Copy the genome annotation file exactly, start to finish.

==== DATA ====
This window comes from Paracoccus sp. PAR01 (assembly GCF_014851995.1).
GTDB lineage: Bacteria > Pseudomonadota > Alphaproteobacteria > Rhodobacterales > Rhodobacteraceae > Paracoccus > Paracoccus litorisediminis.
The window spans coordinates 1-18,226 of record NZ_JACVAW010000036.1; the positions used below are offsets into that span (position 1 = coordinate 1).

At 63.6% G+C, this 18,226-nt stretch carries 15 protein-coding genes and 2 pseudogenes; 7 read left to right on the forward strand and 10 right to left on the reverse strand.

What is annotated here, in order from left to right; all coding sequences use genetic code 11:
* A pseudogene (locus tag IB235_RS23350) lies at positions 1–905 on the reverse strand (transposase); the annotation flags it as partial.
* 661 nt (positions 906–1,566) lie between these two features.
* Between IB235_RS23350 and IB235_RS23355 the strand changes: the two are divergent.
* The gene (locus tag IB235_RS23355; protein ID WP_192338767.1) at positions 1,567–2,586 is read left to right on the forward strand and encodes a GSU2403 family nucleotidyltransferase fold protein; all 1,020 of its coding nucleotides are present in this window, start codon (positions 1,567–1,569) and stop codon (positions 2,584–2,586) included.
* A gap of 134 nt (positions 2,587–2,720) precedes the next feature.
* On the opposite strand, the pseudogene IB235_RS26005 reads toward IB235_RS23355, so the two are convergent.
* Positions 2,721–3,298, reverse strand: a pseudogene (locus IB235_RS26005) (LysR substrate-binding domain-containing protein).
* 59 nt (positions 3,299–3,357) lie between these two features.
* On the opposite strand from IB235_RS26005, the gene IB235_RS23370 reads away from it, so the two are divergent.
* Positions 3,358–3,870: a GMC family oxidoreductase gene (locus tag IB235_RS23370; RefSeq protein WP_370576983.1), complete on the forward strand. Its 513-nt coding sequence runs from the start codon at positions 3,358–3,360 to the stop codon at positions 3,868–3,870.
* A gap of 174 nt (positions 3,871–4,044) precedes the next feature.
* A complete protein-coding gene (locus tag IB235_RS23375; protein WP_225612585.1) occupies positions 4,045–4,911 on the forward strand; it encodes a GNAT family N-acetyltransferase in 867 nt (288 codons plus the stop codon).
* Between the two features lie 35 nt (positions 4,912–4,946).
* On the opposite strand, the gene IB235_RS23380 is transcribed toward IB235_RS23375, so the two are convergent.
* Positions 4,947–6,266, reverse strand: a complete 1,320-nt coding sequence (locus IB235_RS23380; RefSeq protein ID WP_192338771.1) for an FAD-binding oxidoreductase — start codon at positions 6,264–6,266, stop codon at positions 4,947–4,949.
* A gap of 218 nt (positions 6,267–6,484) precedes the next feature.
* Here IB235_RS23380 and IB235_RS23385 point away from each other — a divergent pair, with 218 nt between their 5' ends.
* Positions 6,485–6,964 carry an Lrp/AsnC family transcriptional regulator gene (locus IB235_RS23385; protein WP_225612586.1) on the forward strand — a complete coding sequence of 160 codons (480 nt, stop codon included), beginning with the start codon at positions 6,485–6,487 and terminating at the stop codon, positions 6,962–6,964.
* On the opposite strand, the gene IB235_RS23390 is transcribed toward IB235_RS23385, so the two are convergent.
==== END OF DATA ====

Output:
This window comes from Paracoccus sp. PAR01 (assembly GCF_014851995.1).
GTDB lineage: Bacteria > Pseudomonadota > Alphaproteobacteria > Rhodobacterales > Rhodobacteraceae > Paracoccus > Paracoccus litorisediminis.
The window spans coordinates 1-18,226 of record NZ_JACVAW010000036.1; the positions used below are offsets into that span (position 1 = coordinate 1).

At 63.6% G+C, this 18,226-nt stretch carries 15 protein-coding genes and 2 pseudogenes; 7 read left to right on the forward strand and 10 right to left on the reverse strand.

What is annotated here, in order from left to right; all coding sequences use genetic code 11:
* A pseudogene (locus tag IB235_RS23350) lies at positions 1–905 on the reverse strand (transposase); the annotation flags it as partial.
* 661 nt (positions 906–1,566) lie between these two features.
* Between IB235_RS23350 and IB235_RS23355 the strand changes: the two are divergent.
* The gene (locus tag IB235_RS23355; protein ID WP_192338767.1) at positions 1,567–2,586 is read left to right on the forward strand and encodes a GSU2403 family nucleotidyltransferase fold protein; all 1,020 of its coding nucleotides are present in this window, start codon (positions 1,567–1,569) and stop codon (positions 2,584–2,586) included.
* A gap of 134 nt (positions 2,587–2,720) precedes the next feature.
* On the opposite strand, the pseudogene IB235_RS26005 reads toward IB235_RS23355, so the two are convergent.
* Positions 2,721–3,298, reverse strand: a pseudogene (locus IB235_RS26005) (LysR substrate-binding domain-containing protein).
* 59 nt (positions 3,299–3,357) lie between these two features.
* On the opposite strand from IB235_RS26005, the gene IB235_RS23370 reads away from it, so the two are divergent.
* Positions 3,358–3,870: a GMC family oxidoreductase gene (locus tag IB235_RS23370; RefSeq protein WP_370576983.1), complete on the forward strand. Its 513-nt coding sequence runs from the start codon at positions 3,358–3,360 to the stop codon at positions 3,868–3,870.
* A gap of 174 nt (positions 3,871–4,044) precedes the next feature.
* A complete protein-coding gene (locus tag IB235_RS23375; protein WP_225612585.1) occupies positions 4,045–4,911 on the forward strand; it encodes a GNAT family N-acetyltransferase in 867 nt (288 codons plus the stop codon).
* Between the two features lie 35 nt (positions 4,912–4,946).
* On the opposite strand, the gene IB235_RS23380 is transcribed toward IB235_RS23375, so the two are convergent.
* Positions 4,947–6,266, reverse strand: a complete 1,320-nt coding sequence (locus IB235_RS23380; RefSeq protein ID WP_192338771.1) for an FAD-binding oxidoreductase — start codon at positions 6,264–6,266, stop codon at positions 4,947–4,949.
* A gap of 218 nt (positions 6,267–6,484) precedes the next feature.
* Here IB235_RS23380 and IB235_RS23385 point away from each other — a divergent pair, with 218 nt between their 5' ends.
* Positions 6,485–6,964 carry an Lrp/AsnC family transcriptional regulator gene (locus IB235_RS23385; protein WP_225612586.1) on the forward strand — a complete coding sequence of 160 codons (480 nt, stop codon included), beginning with the start codon at positions 6,485–6,487 and terminating at the stop codon, positions 6,962–6,964.
* On the opposite strand, the gene IB235_RS23390 is transcribed toward IB235_RS23385, so the two are convergent.